Authority Isn’t A Bad Thing

Authority. The first thing most people do when they hear the word is cringe or prepare to reject it at all costs.

Rejecting authority is our natural reaction. It has been ingrained in us since the beginning. Our first parent’s Adam and Eve rejected God’s authority for their own, leading us to do the same ever since. So it is only natural we buck at the idea of authority.

Everyone is Under Authority

While that is our natural reaction, God tells us everyone is under authority.

But I want you to understand that the head of every man is Christ, the head of a wife is her husband, and the head of Christ is God (1 Cor. 11:3).

God’s authority structure is arranged so that:

  • The head of every man is Jesus Christ.
  • The head of every wife is her husband.
  • The head of Jesus Christ is God.

An Objection

Immediately, upon reflecting on this list, some, especially those in the feminist movement, look at this structure and say, “God thinks woman are less valuable than men because they are subjected to them.” But that is not true. God’s structure isn’t based on worth, it’s based on roles.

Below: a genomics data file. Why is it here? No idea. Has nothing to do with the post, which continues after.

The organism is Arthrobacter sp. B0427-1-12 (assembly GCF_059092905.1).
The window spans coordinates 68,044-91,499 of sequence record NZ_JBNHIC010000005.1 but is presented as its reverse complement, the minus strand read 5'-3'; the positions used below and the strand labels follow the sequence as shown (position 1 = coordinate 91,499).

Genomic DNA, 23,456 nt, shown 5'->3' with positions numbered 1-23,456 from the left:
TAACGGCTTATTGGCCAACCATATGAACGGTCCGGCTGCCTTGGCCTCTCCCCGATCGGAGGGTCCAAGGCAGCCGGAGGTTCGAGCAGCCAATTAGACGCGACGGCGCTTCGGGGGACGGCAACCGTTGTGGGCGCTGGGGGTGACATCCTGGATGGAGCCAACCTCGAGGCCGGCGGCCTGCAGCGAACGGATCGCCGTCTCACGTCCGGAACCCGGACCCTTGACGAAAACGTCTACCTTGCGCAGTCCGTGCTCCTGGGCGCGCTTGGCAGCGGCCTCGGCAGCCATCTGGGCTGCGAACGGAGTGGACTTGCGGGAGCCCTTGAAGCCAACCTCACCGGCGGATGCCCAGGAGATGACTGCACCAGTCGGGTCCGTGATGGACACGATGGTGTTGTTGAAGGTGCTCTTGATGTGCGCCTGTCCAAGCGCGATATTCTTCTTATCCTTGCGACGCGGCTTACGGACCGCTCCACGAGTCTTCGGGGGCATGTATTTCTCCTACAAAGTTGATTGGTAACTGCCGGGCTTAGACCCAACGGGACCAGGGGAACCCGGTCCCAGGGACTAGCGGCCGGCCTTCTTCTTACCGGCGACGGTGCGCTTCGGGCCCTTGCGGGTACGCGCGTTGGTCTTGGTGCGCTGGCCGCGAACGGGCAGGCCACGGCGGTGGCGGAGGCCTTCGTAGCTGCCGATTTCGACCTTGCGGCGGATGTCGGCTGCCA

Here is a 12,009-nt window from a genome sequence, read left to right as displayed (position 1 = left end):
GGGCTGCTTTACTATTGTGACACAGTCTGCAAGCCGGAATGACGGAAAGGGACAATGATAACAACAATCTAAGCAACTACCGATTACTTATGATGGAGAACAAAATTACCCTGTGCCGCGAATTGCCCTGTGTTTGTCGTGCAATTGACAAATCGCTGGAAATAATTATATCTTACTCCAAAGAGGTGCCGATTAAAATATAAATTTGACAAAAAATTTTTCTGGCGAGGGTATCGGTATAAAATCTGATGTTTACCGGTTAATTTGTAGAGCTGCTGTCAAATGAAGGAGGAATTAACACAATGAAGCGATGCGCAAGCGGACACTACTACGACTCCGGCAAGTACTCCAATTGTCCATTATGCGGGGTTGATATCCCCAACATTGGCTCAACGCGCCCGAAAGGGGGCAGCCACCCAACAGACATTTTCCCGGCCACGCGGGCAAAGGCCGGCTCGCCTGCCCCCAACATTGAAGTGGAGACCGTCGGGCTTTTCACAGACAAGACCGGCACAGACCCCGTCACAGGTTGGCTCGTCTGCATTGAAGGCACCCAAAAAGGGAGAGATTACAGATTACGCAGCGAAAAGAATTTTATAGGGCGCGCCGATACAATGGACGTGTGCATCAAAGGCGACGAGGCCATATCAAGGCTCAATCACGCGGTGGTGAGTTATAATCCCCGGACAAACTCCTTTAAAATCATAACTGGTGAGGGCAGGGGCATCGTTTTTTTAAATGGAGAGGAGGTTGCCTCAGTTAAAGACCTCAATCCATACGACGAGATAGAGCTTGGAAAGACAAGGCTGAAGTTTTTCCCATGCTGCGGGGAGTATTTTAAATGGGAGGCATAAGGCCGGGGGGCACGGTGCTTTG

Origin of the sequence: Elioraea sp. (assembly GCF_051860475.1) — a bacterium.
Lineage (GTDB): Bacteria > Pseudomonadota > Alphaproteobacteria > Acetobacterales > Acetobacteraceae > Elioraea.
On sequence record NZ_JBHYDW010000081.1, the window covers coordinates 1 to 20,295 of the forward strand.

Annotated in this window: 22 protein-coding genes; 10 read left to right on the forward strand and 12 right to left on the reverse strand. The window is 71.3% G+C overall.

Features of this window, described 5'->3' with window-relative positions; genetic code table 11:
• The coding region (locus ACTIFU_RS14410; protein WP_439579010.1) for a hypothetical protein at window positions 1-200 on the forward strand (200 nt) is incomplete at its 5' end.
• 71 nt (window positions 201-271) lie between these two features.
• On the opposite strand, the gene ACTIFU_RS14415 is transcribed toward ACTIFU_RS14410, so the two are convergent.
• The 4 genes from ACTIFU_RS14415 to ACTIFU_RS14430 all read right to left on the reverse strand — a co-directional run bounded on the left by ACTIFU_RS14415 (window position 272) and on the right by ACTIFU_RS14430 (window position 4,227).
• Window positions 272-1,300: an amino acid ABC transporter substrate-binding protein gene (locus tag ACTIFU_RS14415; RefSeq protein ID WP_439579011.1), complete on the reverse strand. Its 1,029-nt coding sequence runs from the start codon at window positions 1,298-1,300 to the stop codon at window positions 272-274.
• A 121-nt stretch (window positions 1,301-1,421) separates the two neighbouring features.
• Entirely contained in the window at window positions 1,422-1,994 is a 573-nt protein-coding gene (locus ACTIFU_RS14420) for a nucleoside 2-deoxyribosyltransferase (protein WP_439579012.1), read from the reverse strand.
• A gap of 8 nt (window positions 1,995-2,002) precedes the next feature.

Tax season ended several months ago. I don’t know about you but that is one of two seasons I don’t look forward to — summer in Texas being the other. But, as we all know, those are two seasons you can’t avoid, because they come back year after year.

When you finally sit down to fill out those dreaded tax forms, one question that appears on your form is: Are you the head of the household?

When the IRS asks that question, they don’t mean to imply that your children, or even your spouse, is of lesser value than you. They simple want to know the role you play in your family.